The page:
Družbena omrežja: Od samopoganjujočih se tovarn sovražnega govora do orožja za množične manipulacije

Nova študija (William Brady & Molly Crockett; Yale) je dala zelo preprosto razlago, zakaj so družbena omrežja postala sodobne tovarne sovražnega govora oziroma zakaj se v njih potencirajo moralistični izrazi ogorčenja. Gre preprosto zato, da se uporabniki sproti učijo “jezika”, ki je nagrajen z naraščajočim številom “všečkov” in “delitev“. Raziskovalca sta (z analizo 12,7 milijona tvitov od 7.331 uporabnikov Twitterja) pokazala, da spodbude družbenih medijskih platform, kot je Twitter, res spreminjajo način objave. Uporabniki, ki so prejeli več »všečkov« in »retvitov«, ko so v tvitu izrazili ogorčenje, so v kasnejših objavah bolj verjetno izrazili ogorčenje. Nagrajevanje za izražanje ogorčenja je sčasoma povečalo izražanje ogorčenja uporabnikov.

Uporabniki so nagrajeni z osnovnim dizajnom, zaradi katerih so elektronska družbena omrežja bila razvita, kar družbena omrežja pelje globoko onstran nevtralnih platform. Twitter je tako postal samopoganjujoča se tovarna sovražnega govora.

In kar je ključno: medtem ko lahko tehnološka podjetja z oblikovanjem svojih platform (algoritmov) vplivajo na obnašanje njihovih uporabnikov, pa lahko “naročniki s posebnimi interesi” (marketinška podjetja, politične stranke, vlade itd.) prek tehnoloških rešitev teh platform vplivajo na uspeh ali neuspeh kolektivnih gibanj. Lahko jih inicirajo, lahko jih spodbudijo in lahko prek njih dosežejo željen rezultat (tudi zmago na volitvah). Družbena omrežja so se tako postopoma razvila v orožje za množične manipulacije.

Social media platforms like Facebook and Twitter argue that they merely provide a neutral platform for conversations that would otherwise happen elsewhere. But many have speculated that social media amplifies outrage. Hard evidence for this claim was missing, however, because measuring complex social expressions like moral outrage with precision poses a technical challenge, the researchers said.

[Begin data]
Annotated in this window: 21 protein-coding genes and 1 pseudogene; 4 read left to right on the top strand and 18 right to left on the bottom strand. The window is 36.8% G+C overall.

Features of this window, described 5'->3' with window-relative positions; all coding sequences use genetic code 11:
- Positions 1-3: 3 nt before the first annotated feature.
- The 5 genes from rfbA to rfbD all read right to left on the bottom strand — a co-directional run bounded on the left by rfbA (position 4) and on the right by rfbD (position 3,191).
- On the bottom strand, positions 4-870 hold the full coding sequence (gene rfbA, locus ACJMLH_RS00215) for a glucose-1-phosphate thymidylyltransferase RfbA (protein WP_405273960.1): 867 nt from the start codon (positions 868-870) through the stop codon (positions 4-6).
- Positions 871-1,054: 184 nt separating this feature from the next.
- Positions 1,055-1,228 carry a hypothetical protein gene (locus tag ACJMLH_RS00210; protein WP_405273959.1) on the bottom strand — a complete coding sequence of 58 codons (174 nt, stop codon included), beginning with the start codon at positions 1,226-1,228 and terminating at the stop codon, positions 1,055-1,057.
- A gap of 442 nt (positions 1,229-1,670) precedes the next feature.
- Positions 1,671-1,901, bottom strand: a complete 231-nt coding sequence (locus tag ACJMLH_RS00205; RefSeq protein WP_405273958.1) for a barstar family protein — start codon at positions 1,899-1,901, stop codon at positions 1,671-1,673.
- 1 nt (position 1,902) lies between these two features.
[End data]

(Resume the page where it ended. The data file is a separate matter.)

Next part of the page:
To compile that evidence, Brady and Crockett assembled a team which built machine learning software capable of tracking moral outrage in Twitter posts. In observational studies of 12.7 million tweets from 7,331 Twitter users, they used the software to test whether users expressed more outrage over time, and if so, why.

The team found that the incentives of social media platforms like Twitter really do change how people post. Users who received more “likes” and “retweets” when they expressed outrage in a tweet were more likely to express outrage in later posts. To back up these findings, the researchers conducted controlled behavioral experiments to demonstrate that being rewarded for expressing outrage caused users to increase their expression of outrage over time.

The results also suggest a troubling link to current debates on social media’s role in political polarization. Brady and his colleagues found that members of politically extreme networks expressed more outrage than members of politically moderate networks. However, members of politically moderate networks were actually more influenced by social rewards.

“Our studies find that people with politically moderate friends and followers are more sensitive to social feedback that reinforces their outrage expressions,” Crockett said. “This suggests a mechanism for how moderate groups can become politically radicalized over time — the rewards of social media create positive feedback loops that exacerbate outrage.”

The study did not aim to say whether amplifying moral outrage is good or bad for society, Crockett stressed. But the findings do have implications for leaders who use the platforms and policy makers who are considering whether to regulate them.

“Amplification of moral outrage is a clear consequence of social media’s business model, which optimizes for user engagement,” Crockett said. “Given that moral outrage plays a crucial role in social and political change, we should be aware that tech companies, through the design of their platforms, have the ability to influence the success or failure of collective movements.”

She added, “Our data show that social media platforms do not merely reflect what is happening in society. Platforms create incentives that change how users react to political events over time.”

Vir: YaleNews

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